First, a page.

Once the war of opinions began, the war in Afghanistan became monumentally insignificant to them, though they’ll never admit this. It didn’t take long for the hate grenades to be lobbed back-and-forth across media platforms, including social media. And as usual, the insults and hate speech were lobbed without much thought. 

Boom — explosion!  

The insult landed. A direct hit. The damage was done. But how much damage, do you even know…?  Hope you feel better now. 

Insults are the weapons of discussion that people choose when their intelligence weakens. I frame it that way because most everyone has the intelligence not to use insults and hate speech. Of all the reasons I can think of not to insult somebody or belittle their opinion, chief among them is this…

That when people use the media and social media to project insults and hate speech, people who aren’t being targeted also get hit. You see, there’s collateral damage in being a dick. We’ve all heard the following cliché or something like it:

You never know what somebody else is battling, so be kind. 

The damage that can be done to somebody who lives with hidden turmoil and who hides it behind a strong face, may be far greater than the person throwing the insults know. I can speak to this first-hand. An insult or abusive speech might truly be the difference in a person’s bad day, bad week, or God willing, hopefully not in their life.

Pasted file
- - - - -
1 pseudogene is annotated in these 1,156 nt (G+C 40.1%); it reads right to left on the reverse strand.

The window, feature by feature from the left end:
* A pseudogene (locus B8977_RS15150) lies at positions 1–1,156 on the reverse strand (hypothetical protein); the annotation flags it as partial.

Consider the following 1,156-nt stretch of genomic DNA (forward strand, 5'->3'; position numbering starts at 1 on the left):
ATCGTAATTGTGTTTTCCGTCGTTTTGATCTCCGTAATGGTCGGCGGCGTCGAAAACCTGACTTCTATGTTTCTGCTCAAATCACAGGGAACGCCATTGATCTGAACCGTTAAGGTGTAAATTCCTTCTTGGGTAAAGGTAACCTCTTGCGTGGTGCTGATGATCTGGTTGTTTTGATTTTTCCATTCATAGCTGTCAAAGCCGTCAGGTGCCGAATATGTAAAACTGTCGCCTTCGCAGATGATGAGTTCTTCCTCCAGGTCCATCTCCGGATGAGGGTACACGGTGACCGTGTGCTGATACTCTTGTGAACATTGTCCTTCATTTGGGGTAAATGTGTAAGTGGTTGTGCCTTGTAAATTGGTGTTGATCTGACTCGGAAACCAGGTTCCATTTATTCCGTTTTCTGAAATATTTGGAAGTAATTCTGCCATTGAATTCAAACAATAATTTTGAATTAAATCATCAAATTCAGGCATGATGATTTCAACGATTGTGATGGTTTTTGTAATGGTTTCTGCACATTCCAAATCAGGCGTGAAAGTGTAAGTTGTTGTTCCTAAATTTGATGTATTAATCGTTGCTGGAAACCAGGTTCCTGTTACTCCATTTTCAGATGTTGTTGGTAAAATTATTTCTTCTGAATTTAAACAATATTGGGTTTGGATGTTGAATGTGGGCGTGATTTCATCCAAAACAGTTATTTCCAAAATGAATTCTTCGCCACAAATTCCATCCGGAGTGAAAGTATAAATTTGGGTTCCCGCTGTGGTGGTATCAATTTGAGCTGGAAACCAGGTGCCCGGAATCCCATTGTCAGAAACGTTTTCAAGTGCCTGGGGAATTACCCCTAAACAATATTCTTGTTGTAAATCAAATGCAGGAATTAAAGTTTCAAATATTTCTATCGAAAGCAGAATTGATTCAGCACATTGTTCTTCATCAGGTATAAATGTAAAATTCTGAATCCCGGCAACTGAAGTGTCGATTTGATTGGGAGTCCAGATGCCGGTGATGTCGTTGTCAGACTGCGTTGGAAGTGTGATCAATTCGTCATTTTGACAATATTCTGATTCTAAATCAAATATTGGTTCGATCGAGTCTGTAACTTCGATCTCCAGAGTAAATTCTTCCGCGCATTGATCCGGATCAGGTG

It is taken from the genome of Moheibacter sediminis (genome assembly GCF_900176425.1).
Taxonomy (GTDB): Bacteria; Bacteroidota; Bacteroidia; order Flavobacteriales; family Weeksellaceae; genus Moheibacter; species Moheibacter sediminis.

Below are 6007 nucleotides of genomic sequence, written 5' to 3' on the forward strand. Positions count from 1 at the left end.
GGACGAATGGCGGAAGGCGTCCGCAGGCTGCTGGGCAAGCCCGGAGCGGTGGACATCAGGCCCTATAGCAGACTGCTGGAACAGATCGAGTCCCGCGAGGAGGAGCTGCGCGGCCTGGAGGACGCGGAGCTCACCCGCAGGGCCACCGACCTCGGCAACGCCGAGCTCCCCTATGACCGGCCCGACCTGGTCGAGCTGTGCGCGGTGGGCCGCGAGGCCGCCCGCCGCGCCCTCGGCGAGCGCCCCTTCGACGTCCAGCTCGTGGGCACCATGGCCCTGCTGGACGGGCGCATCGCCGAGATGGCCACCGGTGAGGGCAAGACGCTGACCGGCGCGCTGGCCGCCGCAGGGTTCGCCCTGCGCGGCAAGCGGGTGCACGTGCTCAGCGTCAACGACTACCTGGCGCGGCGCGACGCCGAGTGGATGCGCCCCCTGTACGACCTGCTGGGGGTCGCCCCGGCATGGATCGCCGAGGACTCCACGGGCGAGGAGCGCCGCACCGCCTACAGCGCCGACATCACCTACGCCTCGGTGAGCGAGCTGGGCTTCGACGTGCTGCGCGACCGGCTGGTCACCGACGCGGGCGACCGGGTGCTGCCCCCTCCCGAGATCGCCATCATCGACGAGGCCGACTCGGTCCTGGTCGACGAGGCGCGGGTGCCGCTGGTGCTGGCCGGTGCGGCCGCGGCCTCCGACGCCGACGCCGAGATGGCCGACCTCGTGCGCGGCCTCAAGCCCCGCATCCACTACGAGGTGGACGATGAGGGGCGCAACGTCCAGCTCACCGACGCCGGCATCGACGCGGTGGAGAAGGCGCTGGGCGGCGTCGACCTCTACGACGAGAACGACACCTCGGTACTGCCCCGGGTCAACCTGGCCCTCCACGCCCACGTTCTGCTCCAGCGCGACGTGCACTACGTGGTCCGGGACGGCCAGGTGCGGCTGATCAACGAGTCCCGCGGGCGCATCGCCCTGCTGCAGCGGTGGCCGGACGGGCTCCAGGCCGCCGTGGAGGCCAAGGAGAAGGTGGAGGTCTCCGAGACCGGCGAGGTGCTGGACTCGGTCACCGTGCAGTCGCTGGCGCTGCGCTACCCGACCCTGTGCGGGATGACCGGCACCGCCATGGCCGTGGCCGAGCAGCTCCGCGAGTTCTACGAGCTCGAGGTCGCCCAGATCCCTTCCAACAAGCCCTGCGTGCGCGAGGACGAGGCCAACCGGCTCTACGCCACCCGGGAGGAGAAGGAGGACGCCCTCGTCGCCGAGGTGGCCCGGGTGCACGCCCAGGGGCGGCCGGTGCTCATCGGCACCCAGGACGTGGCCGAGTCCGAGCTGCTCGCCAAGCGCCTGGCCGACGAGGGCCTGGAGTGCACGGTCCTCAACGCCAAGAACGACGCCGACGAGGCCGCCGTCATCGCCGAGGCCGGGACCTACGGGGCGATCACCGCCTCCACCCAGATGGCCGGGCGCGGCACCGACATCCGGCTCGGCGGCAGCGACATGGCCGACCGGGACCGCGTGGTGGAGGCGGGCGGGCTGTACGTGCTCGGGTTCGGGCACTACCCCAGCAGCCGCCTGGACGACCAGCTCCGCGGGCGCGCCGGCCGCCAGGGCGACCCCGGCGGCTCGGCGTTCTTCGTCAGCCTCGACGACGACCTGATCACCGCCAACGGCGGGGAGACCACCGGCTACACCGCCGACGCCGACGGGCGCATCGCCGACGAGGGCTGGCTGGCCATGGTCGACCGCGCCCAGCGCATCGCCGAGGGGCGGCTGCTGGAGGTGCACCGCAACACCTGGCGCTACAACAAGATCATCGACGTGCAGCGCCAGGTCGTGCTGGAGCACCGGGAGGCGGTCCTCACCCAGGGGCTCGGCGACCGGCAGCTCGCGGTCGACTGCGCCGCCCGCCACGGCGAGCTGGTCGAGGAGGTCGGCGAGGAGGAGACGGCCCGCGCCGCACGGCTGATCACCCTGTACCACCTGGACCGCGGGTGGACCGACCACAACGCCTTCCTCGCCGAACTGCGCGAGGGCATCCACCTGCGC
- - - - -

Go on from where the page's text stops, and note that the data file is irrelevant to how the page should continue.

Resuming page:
Everyone has their right to expression — to throw insults, use hate speech, and to express unsolicited strong opinions. And everyone else has their tipping point. And those who throw insults blindly, regularly, and the name of feeling more intelligent or superior to another, probably have no idea whether the person they are aiming at is approaching their tipping point — or what innocent bystanders might also receive that hate grenade. 

Ready. Aim. Insult…

Don’t worry about the casualties, so long as it makes you feel good. 

With that in mind, I have two (rhetorical) questions for anyone who has insulted anyone else in relation to what’s happened in Afghanistan…